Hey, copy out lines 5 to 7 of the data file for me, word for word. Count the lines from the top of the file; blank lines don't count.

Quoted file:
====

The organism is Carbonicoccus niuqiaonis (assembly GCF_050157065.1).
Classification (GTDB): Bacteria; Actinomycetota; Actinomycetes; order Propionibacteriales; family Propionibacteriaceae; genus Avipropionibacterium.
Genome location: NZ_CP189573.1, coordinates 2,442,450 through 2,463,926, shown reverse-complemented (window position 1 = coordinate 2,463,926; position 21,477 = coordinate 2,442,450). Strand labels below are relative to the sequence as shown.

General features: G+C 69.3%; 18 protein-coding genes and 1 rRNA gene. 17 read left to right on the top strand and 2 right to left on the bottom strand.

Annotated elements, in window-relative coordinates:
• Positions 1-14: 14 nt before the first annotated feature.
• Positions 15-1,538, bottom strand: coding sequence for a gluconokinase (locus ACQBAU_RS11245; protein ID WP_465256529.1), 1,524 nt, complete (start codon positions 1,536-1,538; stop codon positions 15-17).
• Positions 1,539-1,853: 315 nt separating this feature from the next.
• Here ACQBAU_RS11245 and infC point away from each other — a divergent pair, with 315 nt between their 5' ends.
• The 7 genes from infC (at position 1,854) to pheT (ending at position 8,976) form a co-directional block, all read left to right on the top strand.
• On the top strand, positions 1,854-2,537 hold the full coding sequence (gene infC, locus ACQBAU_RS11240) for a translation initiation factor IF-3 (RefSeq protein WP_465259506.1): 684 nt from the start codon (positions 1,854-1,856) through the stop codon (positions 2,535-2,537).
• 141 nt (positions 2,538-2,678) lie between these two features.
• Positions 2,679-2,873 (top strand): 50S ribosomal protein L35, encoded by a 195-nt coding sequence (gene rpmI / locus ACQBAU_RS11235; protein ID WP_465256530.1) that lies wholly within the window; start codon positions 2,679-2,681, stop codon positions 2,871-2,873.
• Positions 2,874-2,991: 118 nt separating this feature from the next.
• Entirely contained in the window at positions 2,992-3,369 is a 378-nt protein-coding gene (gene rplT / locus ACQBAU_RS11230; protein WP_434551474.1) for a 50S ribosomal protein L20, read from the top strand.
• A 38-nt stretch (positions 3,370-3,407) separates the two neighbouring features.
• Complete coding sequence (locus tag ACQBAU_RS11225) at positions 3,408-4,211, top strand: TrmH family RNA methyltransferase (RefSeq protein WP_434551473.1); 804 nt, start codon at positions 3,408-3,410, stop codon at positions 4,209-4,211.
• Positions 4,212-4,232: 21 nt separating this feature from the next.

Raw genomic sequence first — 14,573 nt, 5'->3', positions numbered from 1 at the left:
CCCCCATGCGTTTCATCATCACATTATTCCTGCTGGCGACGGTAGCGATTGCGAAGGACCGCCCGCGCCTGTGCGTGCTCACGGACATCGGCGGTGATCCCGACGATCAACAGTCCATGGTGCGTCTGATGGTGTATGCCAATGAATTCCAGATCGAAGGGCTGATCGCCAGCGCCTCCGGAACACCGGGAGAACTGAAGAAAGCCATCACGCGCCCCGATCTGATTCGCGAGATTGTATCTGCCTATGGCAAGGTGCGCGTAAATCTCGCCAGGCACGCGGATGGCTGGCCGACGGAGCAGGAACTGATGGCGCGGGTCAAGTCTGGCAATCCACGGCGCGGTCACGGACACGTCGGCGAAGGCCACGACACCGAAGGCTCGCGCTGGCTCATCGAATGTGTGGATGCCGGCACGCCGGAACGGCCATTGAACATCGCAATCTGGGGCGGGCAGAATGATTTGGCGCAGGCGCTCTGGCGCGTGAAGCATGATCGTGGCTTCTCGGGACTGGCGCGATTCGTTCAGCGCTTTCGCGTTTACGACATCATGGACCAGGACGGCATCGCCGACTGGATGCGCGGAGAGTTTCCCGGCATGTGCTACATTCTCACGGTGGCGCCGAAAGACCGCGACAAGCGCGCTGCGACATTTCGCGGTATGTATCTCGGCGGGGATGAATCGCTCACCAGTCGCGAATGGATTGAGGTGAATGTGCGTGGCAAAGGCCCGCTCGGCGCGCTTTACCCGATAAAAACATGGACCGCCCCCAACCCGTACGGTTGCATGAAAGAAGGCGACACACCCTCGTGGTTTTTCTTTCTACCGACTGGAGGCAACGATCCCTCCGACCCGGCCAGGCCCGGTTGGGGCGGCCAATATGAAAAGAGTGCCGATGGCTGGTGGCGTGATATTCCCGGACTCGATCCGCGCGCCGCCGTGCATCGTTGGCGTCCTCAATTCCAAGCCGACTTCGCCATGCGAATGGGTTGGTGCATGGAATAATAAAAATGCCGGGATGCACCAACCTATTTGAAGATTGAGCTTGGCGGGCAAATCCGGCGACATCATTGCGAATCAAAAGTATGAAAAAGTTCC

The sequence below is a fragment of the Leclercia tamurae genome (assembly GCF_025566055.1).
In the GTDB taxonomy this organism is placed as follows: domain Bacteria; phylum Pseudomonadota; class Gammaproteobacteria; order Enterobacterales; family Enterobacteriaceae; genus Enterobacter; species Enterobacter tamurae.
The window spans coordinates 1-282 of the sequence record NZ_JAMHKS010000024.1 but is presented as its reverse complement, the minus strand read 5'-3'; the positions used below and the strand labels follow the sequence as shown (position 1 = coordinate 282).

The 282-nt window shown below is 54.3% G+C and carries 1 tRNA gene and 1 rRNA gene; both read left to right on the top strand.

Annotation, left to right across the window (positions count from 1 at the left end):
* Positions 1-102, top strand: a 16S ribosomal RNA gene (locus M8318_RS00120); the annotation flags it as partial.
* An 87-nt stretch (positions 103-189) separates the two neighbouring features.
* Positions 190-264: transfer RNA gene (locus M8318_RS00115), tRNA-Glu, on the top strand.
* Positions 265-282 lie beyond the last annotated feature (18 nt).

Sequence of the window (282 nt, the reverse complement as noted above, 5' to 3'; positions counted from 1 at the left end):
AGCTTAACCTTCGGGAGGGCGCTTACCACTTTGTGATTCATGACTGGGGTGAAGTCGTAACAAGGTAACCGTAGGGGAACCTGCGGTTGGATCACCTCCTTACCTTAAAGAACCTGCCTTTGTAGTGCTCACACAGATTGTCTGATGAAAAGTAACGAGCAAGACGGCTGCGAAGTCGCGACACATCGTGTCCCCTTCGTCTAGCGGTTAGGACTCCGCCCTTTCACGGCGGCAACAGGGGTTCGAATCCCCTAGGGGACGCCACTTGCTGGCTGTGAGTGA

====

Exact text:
Annotated elements, in window-relative coordinates:
• Positions 1-14: 14 nt before the first annotated feature.
• Positions 15-1,538, bottom strand: coding sequence for a gluconokinase (locus ACQBAU_RS11245; protein ID WP_465256529.1), 1,524 nt, complete (start codon positions 1,536-1,538; stop codon positions 15-17).